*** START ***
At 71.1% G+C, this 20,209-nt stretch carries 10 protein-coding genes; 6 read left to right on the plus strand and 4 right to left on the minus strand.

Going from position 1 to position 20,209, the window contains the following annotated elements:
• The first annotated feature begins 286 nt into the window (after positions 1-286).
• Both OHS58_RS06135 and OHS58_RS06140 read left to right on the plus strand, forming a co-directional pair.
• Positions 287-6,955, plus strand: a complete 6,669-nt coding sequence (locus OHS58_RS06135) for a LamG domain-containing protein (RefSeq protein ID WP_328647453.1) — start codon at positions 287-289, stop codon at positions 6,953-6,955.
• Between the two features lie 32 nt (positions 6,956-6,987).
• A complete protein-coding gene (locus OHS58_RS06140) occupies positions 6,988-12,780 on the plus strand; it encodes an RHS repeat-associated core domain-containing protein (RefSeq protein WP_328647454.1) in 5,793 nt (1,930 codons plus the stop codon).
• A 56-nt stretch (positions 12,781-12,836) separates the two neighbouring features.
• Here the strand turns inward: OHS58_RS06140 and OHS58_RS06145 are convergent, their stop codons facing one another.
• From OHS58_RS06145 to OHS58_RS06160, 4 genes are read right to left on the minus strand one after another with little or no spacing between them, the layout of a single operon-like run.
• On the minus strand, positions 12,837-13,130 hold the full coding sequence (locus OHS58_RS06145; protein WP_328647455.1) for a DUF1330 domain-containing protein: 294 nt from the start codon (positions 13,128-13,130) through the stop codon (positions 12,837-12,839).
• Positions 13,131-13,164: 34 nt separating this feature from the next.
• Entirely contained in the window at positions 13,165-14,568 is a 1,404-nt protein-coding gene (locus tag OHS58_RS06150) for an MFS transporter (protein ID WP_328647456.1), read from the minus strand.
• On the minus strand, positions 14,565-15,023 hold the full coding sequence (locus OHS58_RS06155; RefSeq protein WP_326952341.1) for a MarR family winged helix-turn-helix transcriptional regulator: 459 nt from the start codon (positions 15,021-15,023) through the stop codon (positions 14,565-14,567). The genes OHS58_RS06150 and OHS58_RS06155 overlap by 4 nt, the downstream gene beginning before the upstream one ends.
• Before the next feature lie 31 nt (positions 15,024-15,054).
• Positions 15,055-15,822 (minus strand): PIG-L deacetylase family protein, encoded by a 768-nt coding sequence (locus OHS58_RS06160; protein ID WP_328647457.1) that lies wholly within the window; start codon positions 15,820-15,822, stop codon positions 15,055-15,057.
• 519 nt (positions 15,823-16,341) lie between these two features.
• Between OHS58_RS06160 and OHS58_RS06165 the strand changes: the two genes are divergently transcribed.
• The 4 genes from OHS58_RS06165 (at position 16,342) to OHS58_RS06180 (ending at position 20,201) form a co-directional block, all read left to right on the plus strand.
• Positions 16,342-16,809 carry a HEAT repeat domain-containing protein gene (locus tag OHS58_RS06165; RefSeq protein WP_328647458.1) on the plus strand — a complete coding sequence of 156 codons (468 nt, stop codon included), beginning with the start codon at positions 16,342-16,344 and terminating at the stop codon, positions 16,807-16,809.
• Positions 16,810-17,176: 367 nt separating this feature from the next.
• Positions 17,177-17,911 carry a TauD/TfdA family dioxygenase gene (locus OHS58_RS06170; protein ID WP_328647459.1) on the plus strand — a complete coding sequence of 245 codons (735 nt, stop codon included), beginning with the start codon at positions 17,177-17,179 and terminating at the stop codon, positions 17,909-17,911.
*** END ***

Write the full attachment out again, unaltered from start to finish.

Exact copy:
At 71.1% G+C, this 20,209-nt stretch carries 10 protein-coding genes; 6 read left to right on the plus strand and 4 right to left on the minus strand.

Going from position 1 to position 20,209, the window contains the following annotated elements:
• The first annotated feature begins 286 nt into the window (after positions 1-286).
• Both OHS58_RS06135 and OHS58_RS06140 read left to right on the plus strand, forming a co-directional pair.
• Positions 287-6,955, plus strand: a complete 6,669-nt coding sequence (locus OHS58_RS06135) for a LamG domain-containing protein (RefSeq protein ID WP_328647453.1) — start codon at positions 287-289, stop codon at positions 6,953-6,955.
• Between the two features lie 32 nt (positions 6,956-6,987).
• A complete protein-coding gene (locus OHS58_RS06140) occupies positions 6,988-12,780 on the plus strand; it encodes an RHS repeat-associated core domain-containing protein (RefSeq protein WP_328647454.1) in 5,793 nt (1,930 codons plus the stop codon).
• A 56-nt stretch (positions 12,781-12,836) separates the two neighbouring features.
• Here the strand turns inward: OHS58_RS06140 and OHS58_RS06145 are convergent, their stop codons facing one another.
• From OHS58_RS06145 to OHS58_RS06160, 4 genes are read right to left on the minus strand one after another with little or no spacing between them, the layout of a single operon-like run.
• On the minus strand, positions 12,837-13,130 hold the full coding sequence (locus OHS58_RS06145; protein WP_328647455.1) for a DUF1330 domain-containing protein: 294 nt from the start codon (positions 13,128-13,130) through the stop codon (positions 12,837-12,839).
• Positions 13,131-13,164: 34 nt separating this feature from the next.
• Entirely contained in the window at positions 13,165-14,568 is a 1,404-nt protein-coding gene (locus tag OHS58_RS06150) for an MFS transporter (protein ID WP_328647456.1), read from the minus strand.
• On the minus strand, positions 14,565-15,023 hold the full coding sequence (locus OHS58_RS06155; RefSeq protein WP_326952341.1) for a MarR family winged helix-turn-helix transcriptional regulator: 459 nt from the start codon (positions 15,021-15,023) through the stop codon (positions 14,565-14,567). The genes OHS58_RS06150 and OHS58_RS06155 overlap by 4 nt, the downstream gene beginning before the upstream one ends.
• Before the next feature lie 31 nt (positions 15,024-15,054).
• Positions 15,055-15,822 (minus strand): PIG-L deacetylase family protein, encoded by a 768-nt coding sequence (locus OHS58_RS06160; protein ID WP_328647457.1) that lies wholly within the window; start codon positions 15,820-15,822, stop codon positions 15,055-15,057.
• 519 nt (positions 15,823-16,341) lie between these two features.
• Between OHS58_RS06160 and OHS58_RS06165 the strand changes: the two genes are divergently transcribed.
• The 4 genes from OHS58_RS06165 (at position 16,342) to OHS58_RS06180 (ending at position 20,201) form a co-directional block, all read left to right on the plus strand.
• Positions 16,342-16,809 carry a HEAT repeat domain-containing protein gene (locus tag OHS58_RS06165; RefSeq protein WP_328647458.1) on the plus strand — a complete coding sequence of 156 codons (468 nt, stop codon included), beginning with the start codon at positions 16,342-16,344 and terminating at the stop codon, positions 16,807-16,809.
• Positions 16,810-17,176: 367 nt separating this feature from the next.
• Positions 17,177-17,911 carry a TauD/TfdA family dioxygenase gene (locus OHS58_RS06170; protein ID WP_328647459.1) on the plus strand — a complete coding sequence of 245 codons (735 nt, stop codon included), beginning with the start codon at positions 17,177-17,179 and terminating at the stop codon, positions 17,909-17,911.